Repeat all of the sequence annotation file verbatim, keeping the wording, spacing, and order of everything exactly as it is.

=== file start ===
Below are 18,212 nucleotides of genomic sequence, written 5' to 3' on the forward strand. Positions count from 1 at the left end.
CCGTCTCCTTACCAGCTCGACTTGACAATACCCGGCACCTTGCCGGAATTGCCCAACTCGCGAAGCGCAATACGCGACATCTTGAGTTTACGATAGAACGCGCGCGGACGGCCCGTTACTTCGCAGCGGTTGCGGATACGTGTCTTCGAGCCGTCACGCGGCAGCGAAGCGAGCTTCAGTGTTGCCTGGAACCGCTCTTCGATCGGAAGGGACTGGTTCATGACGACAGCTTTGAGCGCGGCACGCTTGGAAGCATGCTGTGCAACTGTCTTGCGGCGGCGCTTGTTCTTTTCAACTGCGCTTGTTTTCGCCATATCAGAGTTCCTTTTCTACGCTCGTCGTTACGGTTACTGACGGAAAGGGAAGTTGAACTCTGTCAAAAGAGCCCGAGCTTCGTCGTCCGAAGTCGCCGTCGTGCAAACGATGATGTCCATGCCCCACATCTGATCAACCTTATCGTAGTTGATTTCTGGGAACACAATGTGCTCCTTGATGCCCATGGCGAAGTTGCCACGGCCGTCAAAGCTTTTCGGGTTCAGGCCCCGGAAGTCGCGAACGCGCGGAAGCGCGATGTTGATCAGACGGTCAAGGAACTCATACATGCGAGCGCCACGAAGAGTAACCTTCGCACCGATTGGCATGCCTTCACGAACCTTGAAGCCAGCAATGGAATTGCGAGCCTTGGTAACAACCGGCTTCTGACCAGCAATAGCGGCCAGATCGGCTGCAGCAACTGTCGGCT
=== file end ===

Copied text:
Below are 18,212 nucleotides of genomic sequence, written 5' to 3' on the forward strand. Positions count from 1 at the left end.
CCGTCTCCTTACCAGCTCGACTTGACAATACCCGGCACCTTGCCGGAATTGCCCAACTCGCGAAGCGCAATACGCGACATCTTGAGTTTACGATAGAACGCGCGCGGACGGCCCGTTACTTCGCAGCGGTTGCGGATACGTGTCTTCGAGCCGTCACGCGGCAGCGAAGCGAGCTTCAGTGTTGCCTGGAACCGCTCTTCGATCGGAAGGGACTGGTTCATGACGACAGCTTTGAGCGCGGCACGCTTGGAAGCATGCTGTGCAACTGTCTTGCGGCGGCGCTTGTTCTTTTCAACTGCGCTTGTTTTCGCCATATCAGAGTTCCTTTTCTACGCTCGTCGTTACGGTTACTGACGGAAAGGGAAGTTGAACTCTGTCAAAAGAGCCCGAGCTTCGTCGTCCGAAGTCGCCGTCGTGCAAACGATGATGTCCATGCCCCACATCTGATCAACCTTATCGTAGTTGATTTCTGGGAACACAATGTGCTCCTTGATGCCCATGGCGAAGTTGCCACGGCCGTCAAAGCTTTTCGGGTTCAGGCCCCGGAAGTCGCGAACGCGCGGAAGCGCGATGTTGATCAGACGGTCAAGGAACTCATACATGCGAGCGCCACGAAGAGTAACCTTCGCACCGATTGGCATGCCTTCACGAACCTTGAAGCCAGCAATGGAATTGCGAGCCTTGGTAACAACCGGCTTCTGACCAGCAATAGCGGCCAGATCGGCTGCAGCAACTGTCGGCT